Real-time debate reactions

Okay, these comments came pretty much right as I thought of them while we were watching the debate tonight. I wanted to do something besides picking 2 or 3 issues discussed in the debate and examining those in detail. Time for a change of pace, at least for tonight.

8:05 — Obama brings up the "fundamentals of the economy are strong" comment, McCain retorts with how he warned of the Fannie and Freddie crisis, but wait, Obama says he's the one who pointed out the deteriorating effects of the subprime mortgage meltdown... didn't we already *have* this debate?

8:10 — Why is John McCain shiny? What in the heck is his suit made out of?

8:20 — McCain is going to attack Obama for wanting to fund a planetarium? Seriously? How can he talk about American innovation and improving education and then not want to fund a planetarium?

8:30 — I love CNN's juxtaposed shots of the GOP watch party and the Democrat watch party. The difference in racial diversity between those two groups is almost palpable.

8:31 — McCain says we can attack health care and the energy crisis at the same time. Sure, we've got two houses of Congress, right? The House can debate the rising costs of health care for a couple of days, the Senate can draft sweeping energy reform, and then they can switch.

8:33 — Did Obama just go back to advocating offshore drilling?

8:34 — Ooh, Obama wants to double the Peace Corps. Very cool idea.

8:37 — McCain once again accuses Obama of the worst thing a Liberal can be accused of: Raising Taxes. Um, Obama would like to raise taxes (on the wealthiest Americans and corporations) to PAY for things, rather than BORROWING more money from China.

8:40 — McCain labels himself a reformer again and talks about not being popular with his party leaders at times. You know he wanted to use the word "maverick," but he probably read the brilliant, satirical Sarah Palin Debate Flow Chart and then thought better of it.

8:45 — I feel so bad for Tom Brokaw, trying to herd these two wildcats into predetermined time limits. He just seems like he wants to yell at them and put them in timeout.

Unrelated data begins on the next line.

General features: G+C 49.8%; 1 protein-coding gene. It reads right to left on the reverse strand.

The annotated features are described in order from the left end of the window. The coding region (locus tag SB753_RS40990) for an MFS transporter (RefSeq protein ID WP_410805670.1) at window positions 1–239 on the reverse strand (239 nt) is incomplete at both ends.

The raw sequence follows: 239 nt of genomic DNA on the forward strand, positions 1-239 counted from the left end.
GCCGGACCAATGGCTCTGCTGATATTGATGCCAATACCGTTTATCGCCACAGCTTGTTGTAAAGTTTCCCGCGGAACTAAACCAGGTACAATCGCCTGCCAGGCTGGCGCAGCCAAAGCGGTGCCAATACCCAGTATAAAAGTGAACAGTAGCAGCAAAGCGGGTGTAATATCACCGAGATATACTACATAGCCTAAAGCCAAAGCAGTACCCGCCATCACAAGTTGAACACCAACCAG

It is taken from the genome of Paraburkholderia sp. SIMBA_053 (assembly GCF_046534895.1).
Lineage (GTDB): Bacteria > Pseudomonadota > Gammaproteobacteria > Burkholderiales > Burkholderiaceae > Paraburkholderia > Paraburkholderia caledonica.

8:49 — Brokaw asks a great question: do we fund another Manhattan-Project-like thinktank to deal with global climate change, or do we fund 100,000 garages across the country? Either one at this point would be awesome in my opinion, just so people are dealing with it, at long last.

8:51 — While Obama is talking, McCain in the background looks like he's giving someone a hand signal. Maybe he wants his chief advisor lobbyist guy to steal third. Incidentally, this is during the question about whether health care should be treated as a commodity; I don't think either candidate understood her question, and I have to admit that I don't get what she's driving at, either.

8:55 — McCain, when talking about Obama's health care plan, says he is always "nervous when government mandates something"... John, would that be like regulation on Wall Street, for example? Did that make you nervous? I think it did, John. And look what's up now.

9:00 — McCain keeps trying to get the crowd on his side by cracking little jokes. There's scattered laughter, but I think McCain is laughing harder than anyone else. He reminds me a little of a professor who thinks his students find him funny, when really they either don't get his sense of humor or think he's just kind of out of it. And I've been one of those profs, so don't think I'm judging him. I lost count of the number of times I tried to joke with my music appreciation students and the jokes just kind of fell flat. Sigh. At least Brokaw is getting some laughs.